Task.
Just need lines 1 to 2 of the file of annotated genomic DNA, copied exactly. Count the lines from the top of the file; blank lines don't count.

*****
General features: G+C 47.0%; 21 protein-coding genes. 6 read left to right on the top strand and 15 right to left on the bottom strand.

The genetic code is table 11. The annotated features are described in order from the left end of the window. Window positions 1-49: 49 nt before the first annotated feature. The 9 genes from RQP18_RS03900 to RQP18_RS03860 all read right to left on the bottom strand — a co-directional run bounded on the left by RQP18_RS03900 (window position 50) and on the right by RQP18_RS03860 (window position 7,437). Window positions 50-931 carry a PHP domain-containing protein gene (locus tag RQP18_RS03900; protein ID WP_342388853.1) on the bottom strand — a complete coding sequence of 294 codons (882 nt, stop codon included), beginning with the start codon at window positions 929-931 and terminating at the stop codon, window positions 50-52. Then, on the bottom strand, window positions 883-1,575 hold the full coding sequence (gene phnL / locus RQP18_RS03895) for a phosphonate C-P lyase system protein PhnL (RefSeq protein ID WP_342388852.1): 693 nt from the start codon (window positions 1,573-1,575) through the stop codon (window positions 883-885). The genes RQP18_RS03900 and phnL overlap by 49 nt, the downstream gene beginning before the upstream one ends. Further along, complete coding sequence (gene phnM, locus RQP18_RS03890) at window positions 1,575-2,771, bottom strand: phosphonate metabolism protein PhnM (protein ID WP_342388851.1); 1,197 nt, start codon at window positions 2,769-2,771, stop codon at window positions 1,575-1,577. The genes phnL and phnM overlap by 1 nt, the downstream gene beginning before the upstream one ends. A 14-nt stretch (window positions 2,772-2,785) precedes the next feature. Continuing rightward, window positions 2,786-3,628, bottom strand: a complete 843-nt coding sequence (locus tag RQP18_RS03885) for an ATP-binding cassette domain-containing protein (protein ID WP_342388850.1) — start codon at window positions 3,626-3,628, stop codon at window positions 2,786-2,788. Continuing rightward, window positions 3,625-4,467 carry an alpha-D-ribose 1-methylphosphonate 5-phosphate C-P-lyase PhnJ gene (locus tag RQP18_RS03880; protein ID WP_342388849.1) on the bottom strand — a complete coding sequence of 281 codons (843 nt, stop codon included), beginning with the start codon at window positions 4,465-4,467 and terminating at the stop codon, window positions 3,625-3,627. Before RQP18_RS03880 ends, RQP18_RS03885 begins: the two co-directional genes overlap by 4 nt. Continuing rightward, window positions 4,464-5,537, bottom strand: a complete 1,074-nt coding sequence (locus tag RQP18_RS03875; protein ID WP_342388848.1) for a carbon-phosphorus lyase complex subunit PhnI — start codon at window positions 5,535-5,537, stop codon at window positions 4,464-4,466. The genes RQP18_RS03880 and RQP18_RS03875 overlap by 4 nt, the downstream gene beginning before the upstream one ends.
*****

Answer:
General features: G+C 47.0%; 21 protein-coding genes. 6 read left to right on the top strand and 15 right to left on the bottom strand.

The genetic code is table 11. The annotated features are described in order from the left end of the window. Window positions 1-49: 49 nt before the first annotated feature. The 9 genes from RQP18_RS03900 to RQP18_RS03860 all read right to left on the bottom strand — a co-directional run bounded on the left by RQP18_RS03900 (window position 50) and on the right by RQP18_RS03860 (window position 7,437). Window positions 50-931 carry a PHP domain-containing protein gene (locus tag RQP18_RS03900; protein ID WP_342388853.1) on the bottom strand — a complete coding sequence of 294 codons (882 nt, stop codon included), beginning with the start codon at window positions 929-931 and terminating at the stop codon, window positions 50-52. Then, on the bottom strand, window positions 883-1,575 hold the full coding sequence (gene phnL / locus RQP18_RS03895) for a phosphonate C-P lyase system protein PhnL (RefSeq protein ID WP_342388852.1): 693 nt from the start codon (window positions 1,573-1,575) through the stop codon (window positions 883-885). The genes RQP18_RS03900 and phnL overlap by 49 nt, the downstream gene beginning before the upstream one ends. Further along, complete coding sequence (gene phnM, locus RQP18_RS03890) at window positions 1,575-2,771, bottom strand: phosphonate metabolism protein PhnM (protein ID WP_342388851.1); 1,197 nt, start codon at window positions 2,769-2,771, stop codon at window positions 1,575-1,577. The genes phnL and phnM overlap by 1 nt, the downstream gene beginning before the upstream one ends. A 14-nt stretch (window positions 2,772-2,785) precedes the next feature. Continuing rightward, window positions 2,786-3,628, bottom strand: a complete 843-nt coding sequence (locus tag RQP18_RS03885) for an ATP-binding cassette domain-containing protein (protein ID WP_342388850.1) — start codon at window positions 3,626-3,628, stop codon at window positions 2,786-2,788. Continuing rightward, window positions 3,625-4,467 carry an alpha-D-ribose 1-methylphosphonate 5-phosphate C-P-lyase PhnJ gene (locus tag RQP18_RS03880; protein ID WP_342388849.1) on the bottom strand — a complete coding sequence of 281 codons (843 nt, stop codon included), beginning with the start codon at window positions 4,465-4,467 and terminating at the stop codon, window positions 3,625-3,627. Before RQP18_RS03880 ends, RQP18_RS03885 begins: the two co-directional genes overlap by 4 nt. Continuing rightward, window positions 4,464-5,537, bottom strand: a complete 1,074-nt coding sequence (locus tag RQP18_RS03875; protein ID WP_342388848.1) for a carbon-phosphorus lyase complex subunit PhnI — start codon at window positions 5,535-5,537, stop codon at window positions 4,464-4,466. The genes RQP18_RS03880 and RQP18_RS03875 overlap by 4 nt, the downstream gene beginning before the upstream one ends.